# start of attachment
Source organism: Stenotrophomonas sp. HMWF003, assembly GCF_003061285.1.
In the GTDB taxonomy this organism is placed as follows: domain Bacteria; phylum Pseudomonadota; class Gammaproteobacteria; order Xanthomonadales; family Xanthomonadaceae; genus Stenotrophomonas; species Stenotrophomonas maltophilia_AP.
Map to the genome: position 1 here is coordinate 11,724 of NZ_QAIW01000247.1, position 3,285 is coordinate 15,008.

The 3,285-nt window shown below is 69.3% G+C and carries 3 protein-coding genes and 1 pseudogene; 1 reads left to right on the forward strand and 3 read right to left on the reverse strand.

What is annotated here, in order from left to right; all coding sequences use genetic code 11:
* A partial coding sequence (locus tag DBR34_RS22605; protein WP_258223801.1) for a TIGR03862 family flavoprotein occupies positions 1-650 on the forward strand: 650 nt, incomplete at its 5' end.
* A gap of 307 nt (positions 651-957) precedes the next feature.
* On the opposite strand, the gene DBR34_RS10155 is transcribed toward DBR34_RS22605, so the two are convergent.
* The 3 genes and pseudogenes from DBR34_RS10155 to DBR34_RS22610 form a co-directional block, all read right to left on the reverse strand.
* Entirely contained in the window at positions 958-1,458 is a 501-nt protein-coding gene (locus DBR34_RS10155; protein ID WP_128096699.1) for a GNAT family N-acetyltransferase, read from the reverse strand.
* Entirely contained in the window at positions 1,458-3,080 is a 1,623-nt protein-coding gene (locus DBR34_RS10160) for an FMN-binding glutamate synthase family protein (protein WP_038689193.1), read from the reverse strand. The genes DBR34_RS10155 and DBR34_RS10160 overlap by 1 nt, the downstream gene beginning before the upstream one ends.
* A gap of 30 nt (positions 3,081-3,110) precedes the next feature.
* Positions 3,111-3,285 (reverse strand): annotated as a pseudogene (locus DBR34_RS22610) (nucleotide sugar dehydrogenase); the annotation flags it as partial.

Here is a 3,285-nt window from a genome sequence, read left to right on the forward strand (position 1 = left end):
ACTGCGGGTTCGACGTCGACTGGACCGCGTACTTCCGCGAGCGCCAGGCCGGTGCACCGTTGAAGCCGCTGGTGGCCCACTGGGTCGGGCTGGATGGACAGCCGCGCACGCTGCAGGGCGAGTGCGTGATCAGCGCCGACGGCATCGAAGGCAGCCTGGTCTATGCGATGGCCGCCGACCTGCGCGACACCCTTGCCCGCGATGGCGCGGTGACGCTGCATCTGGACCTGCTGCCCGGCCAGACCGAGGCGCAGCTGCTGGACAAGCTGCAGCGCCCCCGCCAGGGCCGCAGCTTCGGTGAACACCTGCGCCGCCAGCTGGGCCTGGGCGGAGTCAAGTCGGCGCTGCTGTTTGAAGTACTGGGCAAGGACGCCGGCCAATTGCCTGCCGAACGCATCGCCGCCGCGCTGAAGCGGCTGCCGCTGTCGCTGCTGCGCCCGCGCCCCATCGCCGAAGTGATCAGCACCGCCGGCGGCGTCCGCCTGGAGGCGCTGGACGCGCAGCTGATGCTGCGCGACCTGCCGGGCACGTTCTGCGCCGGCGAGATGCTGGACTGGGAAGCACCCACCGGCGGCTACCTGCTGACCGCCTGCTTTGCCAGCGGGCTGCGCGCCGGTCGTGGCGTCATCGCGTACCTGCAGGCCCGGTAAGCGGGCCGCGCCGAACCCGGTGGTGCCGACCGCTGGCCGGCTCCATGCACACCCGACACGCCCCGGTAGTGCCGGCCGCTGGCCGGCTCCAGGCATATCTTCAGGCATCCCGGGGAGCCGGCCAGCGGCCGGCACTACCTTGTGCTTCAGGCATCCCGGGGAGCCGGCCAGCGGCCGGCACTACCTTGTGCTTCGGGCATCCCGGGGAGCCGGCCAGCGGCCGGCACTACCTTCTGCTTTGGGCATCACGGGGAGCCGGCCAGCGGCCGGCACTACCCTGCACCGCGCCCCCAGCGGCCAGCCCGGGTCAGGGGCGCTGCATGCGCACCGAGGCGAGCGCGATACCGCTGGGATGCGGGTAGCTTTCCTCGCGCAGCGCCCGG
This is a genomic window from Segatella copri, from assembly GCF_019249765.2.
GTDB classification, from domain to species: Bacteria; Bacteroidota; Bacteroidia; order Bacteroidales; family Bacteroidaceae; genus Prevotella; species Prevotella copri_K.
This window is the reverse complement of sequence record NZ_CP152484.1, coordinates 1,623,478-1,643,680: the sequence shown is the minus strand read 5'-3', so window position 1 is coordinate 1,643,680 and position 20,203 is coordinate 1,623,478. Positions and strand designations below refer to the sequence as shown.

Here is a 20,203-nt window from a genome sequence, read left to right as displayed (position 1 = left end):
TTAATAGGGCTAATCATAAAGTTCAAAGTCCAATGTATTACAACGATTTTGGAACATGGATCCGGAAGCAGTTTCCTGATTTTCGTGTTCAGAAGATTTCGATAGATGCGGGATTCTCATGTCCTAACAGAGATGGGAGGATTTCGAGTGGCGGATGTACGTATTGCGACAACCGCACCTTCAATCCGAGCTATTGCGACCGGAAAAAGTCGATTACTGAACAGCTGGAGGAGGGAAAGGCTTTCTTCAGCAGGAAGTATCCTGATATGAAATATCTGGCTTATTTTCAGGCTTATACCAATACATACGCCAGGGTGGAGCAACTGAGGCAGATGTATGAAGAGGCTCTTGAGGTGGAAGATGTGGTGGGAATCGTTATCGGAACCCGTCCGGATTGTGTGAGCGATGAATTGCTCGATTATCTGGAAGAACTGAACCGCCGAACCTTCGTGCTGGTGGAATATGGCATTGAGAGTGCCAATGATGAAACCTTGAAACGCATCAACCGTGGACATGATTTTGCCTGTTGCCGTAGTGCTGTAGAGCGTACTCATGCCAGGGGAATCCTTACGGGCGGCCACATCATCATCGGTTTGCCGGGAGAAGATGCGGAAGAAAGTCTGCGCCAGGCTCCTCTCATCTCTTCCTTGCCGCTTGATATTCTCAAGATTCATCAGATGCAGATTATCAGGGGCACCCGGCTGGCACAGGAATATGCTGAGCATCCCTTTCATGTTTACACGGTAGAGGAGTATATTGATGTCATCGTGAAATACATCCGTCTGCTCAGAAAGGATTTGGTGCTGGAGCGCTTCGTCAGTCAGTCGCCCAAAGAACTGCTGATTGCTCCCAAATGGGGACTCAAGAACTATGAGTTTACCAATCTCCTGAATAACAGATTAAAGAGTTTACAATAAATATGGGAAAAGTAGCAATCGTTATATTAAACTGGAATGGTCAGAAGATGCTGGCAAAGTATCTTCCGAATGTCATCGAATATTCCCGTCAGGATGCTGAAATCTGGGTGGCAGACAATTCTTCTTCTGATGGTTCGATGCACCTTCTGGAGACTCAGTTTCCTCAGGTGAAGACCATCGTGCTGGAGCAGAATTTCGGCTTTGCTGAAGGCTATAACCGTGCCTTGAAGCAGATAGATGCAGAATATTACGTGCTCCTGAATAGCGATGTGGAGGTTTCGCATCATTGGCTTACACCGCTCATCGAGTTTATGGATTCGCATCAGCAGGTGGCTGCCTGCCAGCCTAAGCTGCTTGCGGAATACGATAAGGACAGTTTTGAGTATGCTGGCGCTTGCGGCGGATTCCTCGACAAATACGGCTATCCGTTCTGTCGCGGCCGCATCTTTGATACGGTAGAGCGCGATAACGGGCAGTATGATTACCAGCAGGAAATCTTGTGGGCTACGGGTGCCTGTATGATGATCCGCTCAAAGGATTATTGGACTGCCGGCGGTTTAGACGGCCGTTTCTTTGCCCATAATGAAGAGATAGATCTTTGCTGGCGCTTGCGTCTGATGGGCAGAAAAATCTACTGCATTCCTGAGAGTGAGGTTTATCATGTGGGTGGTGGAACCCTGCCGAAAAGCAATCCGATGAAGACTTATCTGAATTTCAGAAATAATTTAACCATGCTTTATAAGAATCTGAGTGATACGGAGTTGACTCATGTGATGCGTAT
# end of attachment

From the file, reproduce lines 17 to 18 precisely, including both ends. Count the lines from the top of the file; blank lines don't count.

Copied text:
GTDB classification, from domain to species: Bacteria; Bacteroidota; Bacteroidia; order Bacteroidales; family Bacteroidaceae; genus Prevotella; species Prevotella copri_K.
This window is the reverse complement of sequence record NZ_CP152484.1, coordinates 1,623,478-1,643,680: the sequence shown is the minus strand read 5'-3', so window position 1 is coordinate 1,643,680 and position 20,203 is coordinate 1,623,478. Positions and strand designations below refer to the sequence as shown.